The original idea behind Integrity Financial came from a desire to break the mold and act on an entrepreneurial spirit.
Eric Johnson (Johnson Insurance), Jason Kleemeier (OneWealth) and Ben Applegate (Applegate Tax & Accounting), who bought out Jaysson Gurwell, an original member of Integrity, had all worked in the finance and banking industry early in their professional careers. Working with a variety of firms, banks and agencies, they found a desire to go above and beyond what big companies could provide. They particularly wanted to bring a personalized approached to their clients.
What they created was Integrity Financial, a Winterset-based life planning company integrating investment, insurance and accounting in one space. The three operators of Integrity Financial come from slightly different backgrounds, but they joined for a single purpose: to serve clients in all of their life needs in custom and personal ways.
Eric Johnson and Jason Kleemeier grew up in small Iowa towns — Johnson in Stanton in southwest Iowa and Kleemeier in Rockwell City near Fort Dodge — and both attended colleges in central Iowa.
After graduation, their paths weren’t so similar.
Johnson went into the banking industry after a one-year stint in Omaha in finance. He relocated to Essex, a town of under 1,000 people in southwest Iowa, to work at a community bank for 10 years. In 2006, he moved to Winterset to become the vice president at Union State Bank.
While Johnson worked in rural communities after college, Kleemeier’s professional career started in Des Moines. He worked in finance until 1999, when he opened an Edward Jones office on the north side of the city. As a financial adviser, Kleemeier helped clients save and invest their money. In 2002, with two children, Kleemeier and his wife, Jess, decided to move back to their small-town roots. There was an opening to run the investment side at Union State Bank, and he joined the company in 2002.
After Johnson joined the bank, he and Kleemeier became friends. They started discussing the possibilities of going out on their own. Johnson didn’t have experience selling insurance, but his skills perfectly suited the industry. Kleemeier’s knowledge of investment could help people save for retirement. And Gurwell, another friend in Winterset who was a certified public accountant, could assist people with taxes and accounting needs.
In late 2007, the three started brainstorming around kitchen tables. They thought up brands, logos and how to actually achieve the transition. The more they talked, the more they believed in how their skill sets could complement each other in the life-planning businesses.
“It was dumb luck, honestly,” Johnson said. “I don’t think there was that in-depth of a conversation that if we put these three things together, it’s going to be great. We meshed it all together, and it was almost unintentional in the way it turned out.”
There was also the desire from all three guys to shed the corporate mold and go out on their own. They had the entrepreneurial bug.
“We all wanted to own our own businesses,” Kleemeier said. “We thought the businesses would go together. It was a positive to reduce overhead costs by sharing one office, one receptionist. That was the main driver.”
In 2009, Johnson left the bank to start Johnson Insurance, one of the arms of Integrity Financial. A few months later, Kleemeier joined him with his investment business, and Gurwell started his accounting business a year later. They all shared space in a new office on Madison Street, just north of Iowa Highway 92.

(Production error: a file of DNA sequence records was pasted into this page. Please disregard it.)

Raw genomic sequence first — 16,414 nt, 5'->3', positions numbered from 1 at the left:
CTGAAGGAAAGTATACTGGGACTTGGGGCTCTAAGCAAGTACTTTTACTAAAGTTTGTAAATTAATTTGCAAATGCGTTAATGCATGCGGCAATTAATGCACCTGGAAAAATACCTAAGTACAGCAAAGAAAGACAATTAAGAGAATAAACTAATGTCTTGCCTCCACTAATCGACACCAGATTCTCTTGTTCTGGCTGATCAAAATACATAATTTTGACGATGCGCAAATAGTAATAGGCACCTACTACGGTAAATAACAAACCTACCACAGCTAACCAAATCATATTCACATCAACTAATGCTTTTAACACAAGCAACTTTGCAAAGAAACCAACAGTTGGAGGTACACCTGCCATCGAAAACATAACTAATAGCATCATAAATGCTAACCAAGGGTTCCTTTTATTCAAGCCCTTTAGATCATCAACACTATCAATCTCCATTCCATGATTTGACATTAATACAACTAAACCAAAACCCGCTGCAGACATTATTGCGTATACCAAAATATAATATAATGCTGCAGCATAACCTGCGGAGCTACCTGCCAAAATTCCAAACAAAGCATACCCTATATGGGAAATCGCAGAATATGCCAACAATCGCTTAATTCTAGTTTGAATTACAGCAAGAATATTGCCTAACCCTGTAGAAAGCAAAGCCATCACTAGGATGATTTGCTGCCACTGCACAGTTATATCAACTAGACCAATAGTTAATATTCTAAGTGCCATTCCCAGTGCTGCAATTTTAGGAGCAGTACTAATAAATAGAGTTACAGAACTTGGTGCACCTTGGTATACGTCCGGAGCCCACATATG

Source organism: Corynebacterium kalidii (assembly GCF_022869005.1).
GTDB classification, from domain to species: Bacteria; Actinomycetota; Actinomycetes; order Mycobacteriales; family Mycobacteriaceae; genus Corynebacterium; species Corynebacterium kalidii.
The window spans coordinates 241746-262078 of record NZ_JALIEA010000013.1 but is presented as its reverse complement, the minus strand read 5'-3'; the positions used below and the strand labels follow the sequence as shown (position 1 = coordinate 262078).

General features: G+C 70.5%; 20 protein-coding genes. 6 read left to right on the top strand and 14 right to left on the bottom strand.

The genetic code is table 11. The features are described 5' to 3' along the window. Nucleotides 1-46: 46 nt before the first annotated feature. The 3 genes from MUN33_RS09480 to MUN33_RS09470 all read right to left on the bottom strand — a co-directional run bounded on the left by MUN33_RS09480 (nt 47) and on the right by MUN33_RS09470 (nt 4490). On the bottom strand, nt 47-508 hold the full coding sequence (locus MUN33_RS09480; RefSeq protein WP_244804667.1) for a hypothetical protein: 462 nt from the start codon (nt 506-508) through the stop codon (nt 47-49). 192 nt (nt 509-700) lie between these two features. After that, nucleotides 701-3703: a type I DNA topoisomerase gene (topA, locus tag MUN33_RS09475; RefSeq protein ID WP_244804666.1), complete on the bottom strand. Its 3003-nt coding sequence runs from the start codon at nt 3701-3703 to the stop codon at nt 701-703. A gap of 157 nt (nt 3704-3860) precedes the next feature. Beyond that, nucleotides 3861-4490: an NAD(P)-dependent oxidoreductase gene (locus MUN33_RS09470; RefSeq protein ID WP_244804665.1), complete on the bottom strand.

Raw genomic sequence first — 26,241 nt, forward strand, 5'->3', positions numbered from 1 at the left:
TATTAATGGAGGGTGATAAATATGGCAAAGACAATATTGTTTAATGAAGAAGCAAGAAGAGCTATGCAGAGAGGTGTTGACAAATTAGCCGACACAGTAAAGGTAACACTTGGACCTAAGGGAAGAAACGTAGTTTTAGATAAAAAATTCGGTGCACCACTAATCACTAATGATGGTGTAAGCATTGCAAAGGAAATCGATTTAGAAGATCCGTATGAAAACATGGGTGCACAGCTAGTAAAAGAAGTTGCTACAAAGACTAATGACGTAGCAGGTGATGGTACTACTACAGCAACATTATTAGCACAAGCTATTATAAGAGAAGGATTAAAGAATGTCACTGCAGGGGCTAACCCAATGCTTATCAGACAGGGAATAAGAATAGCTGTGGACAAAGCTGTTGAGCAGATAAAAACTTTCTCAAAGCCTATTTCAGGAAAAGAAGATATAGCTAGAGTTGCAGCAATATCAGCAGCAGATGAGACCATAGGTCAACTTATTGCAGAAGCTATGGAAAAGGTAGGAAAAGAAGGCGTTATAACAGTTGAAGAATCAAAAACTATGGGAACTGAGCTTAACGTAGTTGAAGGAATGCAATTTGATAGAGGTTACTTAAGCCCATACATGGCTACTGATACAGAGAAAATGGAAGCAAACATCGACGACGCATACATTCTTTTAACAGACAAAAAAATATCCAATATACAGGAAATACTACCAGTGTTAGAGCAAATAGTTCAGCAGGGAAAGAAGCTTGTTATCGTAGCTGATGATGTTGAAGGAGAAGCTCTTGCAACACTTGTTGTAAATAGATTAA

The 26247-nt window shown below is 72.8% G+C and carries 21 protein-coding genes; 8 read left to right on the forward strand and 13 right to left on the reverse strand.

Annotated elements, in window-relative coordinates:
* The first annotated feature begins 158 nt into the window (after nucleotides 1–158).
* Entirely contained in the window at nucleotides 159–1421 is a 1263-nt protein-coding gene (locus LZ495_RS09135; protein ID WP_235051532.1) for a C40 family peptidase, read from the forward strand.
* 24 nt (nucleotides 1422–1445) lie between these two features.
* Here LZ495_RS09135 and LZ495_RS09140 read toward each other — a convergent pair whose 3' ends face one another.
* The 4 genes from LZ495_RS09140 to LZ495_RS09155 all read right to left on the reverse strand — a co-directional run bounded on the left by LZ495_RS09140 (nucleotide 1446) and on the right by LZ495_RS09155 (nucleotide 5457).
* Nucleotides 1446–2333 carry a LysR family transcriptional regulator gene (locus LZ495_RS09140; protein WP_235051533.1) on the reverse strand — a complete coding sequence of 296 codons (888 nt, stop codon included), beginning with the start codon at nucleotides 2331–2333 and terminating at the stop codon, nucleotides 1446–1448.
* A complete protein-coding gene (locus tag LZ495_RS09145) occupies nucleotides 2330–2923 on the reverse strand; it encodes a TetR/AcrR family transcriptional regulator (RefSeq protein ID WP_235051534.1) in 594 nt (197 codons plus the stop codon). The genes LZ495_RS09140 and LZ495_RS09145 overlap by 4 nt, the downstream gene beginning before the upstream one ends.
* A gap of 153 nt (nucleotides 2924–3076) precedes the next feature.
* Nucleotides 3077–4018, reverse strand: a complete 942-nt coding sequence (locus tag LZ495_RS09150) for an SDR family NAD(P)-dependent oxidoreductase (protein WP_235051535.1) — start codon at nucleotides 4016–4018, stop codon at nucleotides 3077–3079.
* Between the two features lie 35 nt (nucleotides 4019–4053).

Growing from the ground up
It was a big risk for Johnson, Kleemeier and Gurwell to give up full-time jobs and go at it themselves. Johnson remembers not having one customer when he created Johnson Insurance. He called family and friends and inquired on what he could do to help them. Kleemeier was in a similar boat.
But they believed in the mission, and their businesses grew.
Four years later, in 2013, Integrity Financial outgrew its space and moved into a new office just south of Highway 92. By 2014, Gurwell was ready to leave the business, and Applegate, an accountant who had worked with Integrity Financial on a part-time basis, was Gurwell’s choice to take over.
Applegate was hesitant at first. He had jumped from corporate job to corporate job in his own career, sick of the culture and ethical dilemmas he faced. He decided to get out of business and help out his family farm operation near Earlham. But Gurwell eventually persuaded Applegate, who helped him file taxes during the busy season, to buy him out in 2014.
Applegate was immediately drawn to Johnson and Kleemeier. He loved their work ethics, values and personalities.
“All three guys had similar ideals as me,” Applegate said. “We were all fed up with the corporate world a little bit. I just didn’t know if I wanted to be a business owner, but Gurwell eventually talked me into it. Once I did it, I embraced it with open arms.”
Applegate has seen some growth in his business since then, expanding with a branch in Creston — which he later sold — and one in Waukee. Both Johnson’s and Kleemeier’s businesses have seen growth as well. Since the beginning of Integrity Financial in 2009, customers have enjoyed the access to all three different areas of planning. And each one is dedicated to serving their clients to the best of their abilities.
“They love they can stop in, and it’s one-stop shop,” Applegate said. “If we’ve got to run in at 11 p.m. on a weekend because something happened, we’ll do it. We are accountable and are there for our clients when they need us.”